By: Lee DeVito
Metro Detroit marijuana aficionados are in for a new experience when Gage Cannabis Co. opens its doors to the public next month.
The nascent cannabis company recently wrapped up construction of its first flagship store in Ferndale, transforming a warehouse in the industrial part of town into what looks like from the outside like it could be a big-box retail store. Inside, everything feels hip and high-end: Guests are greeted by a street art-style selfie wall, a refrigerator with free water bottles emblazoned with Gage’s bright orange logo, and a reception desk and waiting room with sleek couches and chairs. Even the name, “Gage,” is jazz-era slang for pot, explains Donnell Cravens, the regional retail manager for the brand.
“I’ve been to countless other dispensaries in the area, and you do often get an almost uninviting vibe,” says Cravens, who previously worked as the general manager for Detroit’s Utopia Gardens provisioning center. “That’s what the initial intake area here is supposed to be — a welcoming landing place, [someplace] that you would feel comfortable sending your mother or whoever.”
Beyond the reception desk is Gage’s main retail floor, what Cravens describes as a “store within a store.” The retail floor is clean, with bright colors and electronic dance music thumping in the background. Unlike other provisioning centers, Gage’s products aren’t behind a jewelry store-style glass case. Instead, there are hexagonal tables topped with jars containing strain samples, which customers can inspect up close — the jars even come with magnifying lenses and holes built into the lids for a sniff sample — and there are informational cards at hand with the strains’ THC levels and terpene profiles.
Like some other marijuana provisioning centers, Gage is moving to destigmatize the marijuana shopping experience in other ways, too. For one, they’re eschewing the term “budtender” for “product specialists,” who are paired with shoppers for a one-on-one experience. The product specialist takes the shoppers’ order on the floor, and at the end escorts the customer to a large cashier counter in the back to pick up the products and cash out. In the end, Gage’s layout calls to mind the experience of shopping at an Apple Store instead of what many customers might associate with a marijuana provisioning center.
Cravens says Gage’s products are fully vertically integrated, and grown in small batches in the company’s four cultivation centers, which total 150,000 square feet across facilities in Monitor Township, Harrison Township, Lenox Township, and Warren. The company is poised to be one of Michigan’s biggest players, having secured 20 “Class C” cultivation licenses. But Cravens says the focus is on quality, not quantity.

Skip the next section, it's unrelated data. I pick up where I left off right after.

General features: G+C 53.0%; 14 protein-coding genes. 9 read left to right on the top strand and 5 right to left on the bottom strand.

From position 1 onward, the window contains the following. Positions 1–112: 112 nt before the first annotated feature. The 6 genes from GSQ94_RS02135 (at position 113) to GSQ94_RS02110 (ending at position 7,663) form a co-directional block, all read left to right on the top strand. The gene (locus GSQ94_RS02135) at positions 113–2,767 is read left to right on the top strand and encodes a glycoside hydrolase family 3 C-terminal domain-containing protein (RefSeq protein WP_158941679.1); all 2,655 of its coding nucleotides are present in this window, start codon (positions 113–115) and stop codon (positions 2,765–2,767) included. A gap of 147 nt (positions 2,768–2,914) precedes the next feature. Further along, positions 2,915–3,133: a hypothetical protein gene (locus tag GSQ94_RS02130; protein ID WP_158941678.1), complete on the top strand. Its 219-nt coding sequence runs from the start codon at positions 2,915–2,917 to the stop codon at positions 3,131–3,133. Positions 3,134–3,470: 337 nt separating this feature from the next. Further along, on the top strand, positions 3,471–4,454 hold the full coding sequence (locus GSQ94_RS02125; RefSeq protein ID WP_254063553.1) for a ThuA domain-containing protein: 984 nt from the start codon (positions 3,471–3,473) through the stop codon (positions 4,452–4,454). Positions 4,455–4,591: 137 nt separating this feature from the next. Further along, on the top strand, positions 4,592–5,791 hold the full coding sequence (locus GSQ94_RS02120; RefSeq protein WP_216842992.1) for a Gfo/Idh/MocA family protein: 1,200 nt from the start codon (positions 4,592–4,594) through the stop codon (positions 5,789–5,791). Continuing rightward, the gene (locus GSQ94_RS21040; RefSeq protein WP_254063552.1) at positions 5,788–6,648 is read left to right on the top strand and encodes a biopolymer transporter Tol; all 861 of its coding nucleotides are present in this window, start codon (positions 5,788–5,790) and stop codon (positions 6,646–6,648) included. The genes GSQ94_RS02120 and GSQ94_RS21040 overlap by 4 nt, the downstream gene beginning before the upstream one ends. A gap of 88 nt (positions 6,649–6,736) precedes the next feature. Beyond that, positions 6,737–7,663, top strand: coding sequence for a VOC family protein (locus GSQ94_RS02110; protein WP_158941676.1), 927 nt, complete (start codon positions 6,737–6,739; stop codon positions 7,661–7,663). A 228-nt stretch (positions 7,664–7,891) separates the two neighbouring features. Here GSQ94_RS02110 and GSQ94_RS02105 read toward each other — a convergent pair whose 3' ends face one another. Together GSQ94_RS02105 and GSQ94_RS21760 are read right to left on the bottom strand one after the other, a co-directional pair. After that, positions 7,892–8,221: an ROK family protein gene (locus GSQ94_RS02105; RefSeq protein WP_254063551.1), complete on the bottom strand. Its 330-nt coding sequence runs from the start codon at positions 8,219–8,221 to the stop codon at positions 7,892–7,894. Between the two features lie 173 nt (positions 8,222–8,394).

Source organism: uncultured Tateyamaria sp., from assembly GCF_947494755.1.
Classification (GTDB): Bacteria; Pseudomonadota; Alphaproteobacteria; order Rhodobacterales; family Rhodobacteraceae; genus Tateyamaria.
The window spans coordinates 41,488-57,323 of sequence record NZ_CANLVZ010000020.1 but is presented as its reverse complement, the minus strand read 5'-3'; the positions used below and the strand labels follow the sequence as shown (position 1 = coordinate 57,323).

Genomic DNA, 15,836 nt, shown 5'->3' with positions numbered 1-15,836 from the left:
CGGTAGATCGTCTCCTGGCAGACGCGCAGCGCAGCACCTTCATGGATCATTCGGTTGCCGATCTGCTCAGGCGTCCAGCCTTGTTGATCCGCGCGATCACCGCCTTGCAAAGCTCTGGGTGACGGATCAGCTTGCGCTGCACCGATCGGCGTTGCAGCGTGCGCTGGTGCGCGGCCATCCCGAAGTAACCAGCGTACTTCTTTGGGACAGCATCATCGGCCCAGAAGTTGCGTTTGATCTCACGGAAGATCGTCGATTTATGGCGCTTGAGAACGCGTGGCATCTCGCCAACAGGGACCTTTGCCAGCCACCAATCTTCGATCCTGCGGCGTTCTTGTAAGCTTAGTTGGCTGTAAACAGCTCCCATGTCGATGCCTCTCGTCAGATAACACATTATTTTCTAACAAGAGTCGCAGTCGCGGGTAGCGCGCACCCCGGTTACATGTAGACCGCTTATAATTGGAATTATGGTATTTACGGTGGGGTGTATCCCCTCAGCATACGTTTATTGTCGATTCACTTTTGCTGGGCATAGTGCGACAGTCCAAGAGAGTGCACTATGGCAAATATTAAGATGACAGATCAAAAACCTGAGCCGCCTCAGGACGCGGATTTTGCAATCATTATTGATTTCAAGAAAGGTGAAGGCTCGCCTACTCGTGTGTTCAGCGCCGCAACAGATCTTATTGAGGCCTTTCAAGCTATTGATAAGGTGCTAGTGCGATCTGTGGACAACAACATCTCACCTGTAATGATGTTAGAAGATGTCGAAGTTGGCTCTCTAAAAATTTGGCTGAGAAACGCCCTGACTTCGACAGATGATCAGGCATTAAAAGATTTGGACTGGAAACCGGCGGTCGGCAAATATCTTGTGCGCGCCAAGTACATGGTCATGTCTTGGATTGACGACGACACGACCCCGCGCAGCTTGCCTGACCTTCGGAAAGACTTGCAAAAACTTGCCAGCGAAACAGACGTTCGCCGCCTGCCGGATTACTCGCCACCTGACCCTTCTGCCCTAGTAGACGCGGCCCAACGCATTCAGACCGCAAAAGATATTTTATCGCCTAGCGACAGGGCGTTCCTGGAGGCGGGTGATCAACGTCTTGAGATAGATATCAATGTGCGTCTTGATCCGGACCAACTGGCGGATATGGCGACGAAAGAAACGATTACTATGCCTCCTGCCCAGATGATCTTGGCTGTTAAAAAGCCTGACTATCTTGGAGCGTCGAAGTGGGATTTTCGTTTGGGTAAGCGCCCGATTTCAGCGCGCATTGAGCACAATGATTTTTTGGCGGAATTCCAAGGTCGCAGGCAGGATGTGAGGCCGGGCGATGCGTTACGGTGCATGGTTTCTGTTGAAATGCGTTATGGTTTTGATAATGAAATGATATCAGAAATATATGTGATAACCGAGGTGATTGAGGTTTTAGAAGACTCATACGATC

“A lot of other large cultivators will drop 200 or 300 plants in a room, or even a thousand plants in a room,” Cravens says. “We won’t do that because it’s too hard to control and inspect and maintain the quality level that we like. So we do a smaller batch, which is more time-consuming and more labor-intensive, but it produces a much higher quality product.”click to enlarge
In another distinction, Gage will also be the exclusive Michigan retailer of Cookies, the California-based marijuana company owned by Gilbert Milam Jr., aka Mexican-American rapper Berner, who has developed his brand into a line of cannabis products and a popular streetwear line. Cravens says Gage will soon open a separate Cookies-branded store on Eight Mile Road in Detroit.
When we visit, Gage has bused in employees from a sister location set to open in Adrian next month for a week of corporate training. As we tour the floor, the crews had just wrapped up a training exercise where they play the roles of customers to help familiarize each other with explaining Gages’ products. Cravens says the company plans to hire 100 employees across its stores by the end of the year, and additional provisioning centers are also in the works in Detroit, Battle Creek, Bay City, Buena Vista, Center Line, Grand Rapids, Kalamazoo, Lansing, Traverse City, and Lenox Township, among others. Despite the “Gage Cannabis USA,” moniker on his business card, which hints at national aspirations, Cravens says Gage “is very much a Michigan company,” with its founding members all having Michigan ties.
As with Michigan’s other marijuana provisioning centers, Gage Ferndale will initially only open to medical marijuana card-carriers ages 18 and up; recreational adult-use retail stores aren’t expected to open in Michigan until early next year, but Cravens says the company is on track to get its licenses as soon as possible.